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Vaccines (Basel) ; 9(3)2021 Mar 12.
Article in English | MEDLINE | ID: covidwho-1143623


Background-misinformation and mistrust often undermines community vaccine uptake, yet information in rural communities, especially of developing countries, is scarce. This study aimed to identify major challenges associated with coronavirus disease 2019 (COVID-19) vaccine clinical trials among healthcare workers and staff in Uganda. Methods-a rapid exploratory survey was conducted over 5 weeks among 260 respondents (66% male) from healthcare centers across the country using an online questionnaire. Twenty-seven questions assessed knowledge, confidence, and trust scores on COVID-19 vaccine clinical trials from participants in 46 districts in Uganda. Results-we found low levels of knowledge (i.e., confusing COVID-19 with Ebola) with males being more informed than females (OR = 1.5, 95% CI: 0.7-3.0), and mistrust associated with policy decisions to promote herbal treatments in Uganda and the rushed international clinical trials, highlighting challenges for the upcoming Oxford-AstraZeneca vaccinations. Knowledge, confidence and trust scores were higher among the least educated (certificate vs. bachelor degree holders). We also found a high level of skepticism and possible community resistance to DNA recombinant vaccines, such as the Oxford-AstraZeneca vaccine. Preference for herbal treatments (38/260; 14.6%, 95% CI: 10.7-19.3) currently being promoted by the Ugandan government raises major policy concerns. High fear and mistrust for COVID-19 vaccine clinical trials was more common among wealthier participants and more affluent regions of the country. Conclusion-our study found that knowledge, confidence, and trust in COVID-19 vaccines was low among healthcare workers in Uganda, especially those with higher wealth and educational status. There is a need to increase transparency and inclusive participation to address these issues before new trials of COVID-19 vaccines are initiated.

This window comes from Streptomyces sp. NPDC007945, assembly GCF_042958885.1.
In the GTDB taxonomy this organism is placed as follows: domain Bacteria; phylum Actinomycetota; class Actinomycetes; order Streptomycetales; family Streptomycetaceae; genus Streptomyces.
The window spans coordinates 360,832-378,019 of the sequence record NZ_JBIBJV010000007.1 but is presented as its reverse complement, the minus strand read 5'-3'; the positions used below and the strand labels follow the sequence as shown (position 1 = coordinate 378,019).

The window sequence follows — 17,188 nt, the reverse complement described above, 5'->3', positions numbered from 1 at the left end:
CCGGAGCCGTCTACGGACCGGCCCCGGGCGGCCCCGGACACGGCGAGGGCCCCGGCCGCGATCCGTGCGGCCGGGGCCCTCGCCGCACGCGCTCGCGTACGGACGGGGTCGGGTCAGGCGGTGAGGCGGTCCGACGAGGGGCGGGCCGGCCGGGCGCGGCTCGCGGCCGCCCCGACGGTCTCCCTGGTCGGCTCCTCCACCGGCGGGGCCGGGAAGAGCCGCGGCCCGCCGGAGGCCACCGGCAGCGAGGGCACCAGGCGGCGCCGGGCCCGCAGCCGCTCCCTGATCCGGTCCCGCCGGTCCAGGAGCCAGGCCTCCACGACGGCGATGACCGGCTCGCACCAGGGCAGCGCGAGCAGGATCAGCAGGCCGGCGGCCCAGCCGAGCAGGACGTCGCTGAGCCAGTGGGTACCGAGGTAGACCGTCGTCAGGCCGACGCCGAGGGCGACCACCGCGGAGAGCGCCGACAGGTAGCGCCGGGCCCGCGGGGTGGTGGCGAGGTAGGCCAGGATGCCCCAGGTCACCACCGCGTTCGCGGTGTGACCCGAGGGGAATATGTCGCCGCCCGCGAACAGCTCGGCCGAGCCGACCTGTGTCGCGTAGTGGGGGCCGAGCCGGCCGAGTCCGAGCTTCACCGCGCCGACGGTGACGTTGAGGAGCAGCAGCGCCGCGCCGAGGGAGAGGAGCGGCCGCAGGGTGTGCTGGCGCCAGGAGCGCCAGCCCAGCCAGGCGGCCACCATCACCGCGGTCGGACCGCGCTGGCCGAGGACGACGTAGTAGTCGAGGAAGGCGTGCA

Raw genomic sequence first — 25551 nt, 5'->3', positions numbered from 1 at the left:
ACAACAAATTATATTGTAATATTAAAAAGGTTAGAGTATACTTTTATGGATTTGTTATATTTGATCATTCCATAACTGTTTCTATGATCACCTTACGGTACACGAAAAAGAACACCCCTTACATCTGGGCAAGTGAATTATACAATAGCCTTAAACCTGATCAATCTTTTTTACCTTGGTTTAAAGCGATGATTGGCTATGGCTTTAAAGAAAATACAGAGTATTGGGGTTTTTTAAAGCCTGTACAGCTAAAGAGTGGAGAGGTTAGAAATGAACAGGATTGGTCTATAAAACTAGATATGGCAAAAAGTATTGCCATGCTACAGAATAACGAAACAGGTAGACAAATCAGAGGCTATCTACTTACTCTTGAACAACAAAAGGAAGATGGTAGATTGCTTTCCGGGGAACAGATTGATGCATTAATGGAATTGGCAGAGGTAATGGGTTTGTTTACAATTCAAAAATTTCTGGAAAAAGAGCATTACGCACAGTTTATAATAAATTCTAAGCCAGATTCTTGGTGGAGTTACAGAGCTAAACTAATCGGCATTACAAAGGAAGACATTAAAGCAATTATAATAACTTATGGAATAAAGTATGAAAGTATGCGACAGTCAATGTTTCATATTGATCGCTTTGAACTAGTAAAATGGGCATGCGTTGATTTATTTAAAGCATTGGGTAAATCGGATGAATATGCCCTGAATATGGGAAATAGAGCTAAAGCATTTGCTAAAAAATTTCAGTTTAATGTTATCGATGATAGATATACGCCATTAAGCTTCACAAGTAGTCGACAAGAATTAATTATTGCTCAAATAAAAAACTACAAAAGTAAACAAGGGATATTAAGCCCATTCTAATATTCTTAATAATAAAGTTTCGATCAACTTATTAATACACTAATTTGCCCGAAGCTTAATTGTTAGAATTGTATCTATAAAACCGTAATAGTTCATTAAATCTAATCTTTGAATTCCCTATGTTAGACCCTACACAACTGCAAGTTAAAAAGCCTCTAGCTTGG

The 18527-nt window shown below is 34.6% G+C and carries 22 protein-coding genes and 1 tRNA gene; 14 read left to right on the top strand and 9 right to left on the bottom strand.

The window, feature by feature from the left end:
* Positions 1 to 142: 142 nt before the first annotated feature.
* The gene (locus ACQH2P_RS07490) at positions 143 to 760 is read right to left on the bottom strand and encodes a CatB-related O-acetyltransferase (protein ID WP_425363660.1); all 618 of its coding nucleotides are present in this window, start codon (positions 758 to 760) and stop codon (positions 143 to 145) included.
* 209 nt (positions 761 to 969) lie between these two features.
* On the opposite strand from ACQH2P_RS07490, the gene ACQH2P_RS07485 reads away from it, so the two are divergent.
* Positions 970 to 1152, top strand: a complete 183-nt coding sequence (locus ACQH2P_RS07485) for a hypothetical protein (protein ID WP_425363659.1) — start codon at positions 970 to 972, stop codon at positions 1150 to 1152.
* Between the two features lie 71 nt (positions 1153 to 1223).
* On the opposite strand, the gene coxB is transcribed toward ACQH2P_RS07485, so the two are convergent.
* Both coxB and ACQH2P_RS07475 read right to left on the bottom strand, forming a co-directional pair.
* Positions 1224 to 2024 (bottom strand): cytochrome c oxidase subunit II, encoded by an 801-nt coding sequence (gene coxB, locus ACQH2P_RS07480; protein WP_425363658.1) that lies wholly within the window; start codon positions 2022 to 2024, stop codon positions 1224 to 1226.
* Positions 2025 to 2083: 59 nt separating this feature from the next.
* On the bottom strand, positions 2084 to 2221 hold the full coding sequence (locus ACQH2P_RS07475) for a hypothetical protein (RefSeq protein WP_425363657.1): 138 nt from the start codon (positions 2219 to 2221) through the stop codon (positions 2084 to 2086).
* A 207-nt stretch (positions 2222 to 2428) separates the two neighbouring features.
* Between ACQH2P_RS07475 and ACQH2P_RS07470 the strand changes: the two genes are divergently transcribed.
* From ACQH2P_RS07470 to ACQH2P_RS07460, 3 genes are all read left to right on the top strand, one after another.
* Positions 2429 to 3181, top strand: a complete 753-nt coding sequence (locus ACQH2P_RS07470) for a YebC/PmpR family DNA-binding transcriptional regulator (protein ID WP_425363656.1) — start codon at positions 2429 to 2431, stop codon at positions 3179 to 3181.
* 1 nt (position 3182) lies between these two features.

Front Public Health ; 8: 416, 2020.
Article in English | MEDLINE | ID: covidwho-732824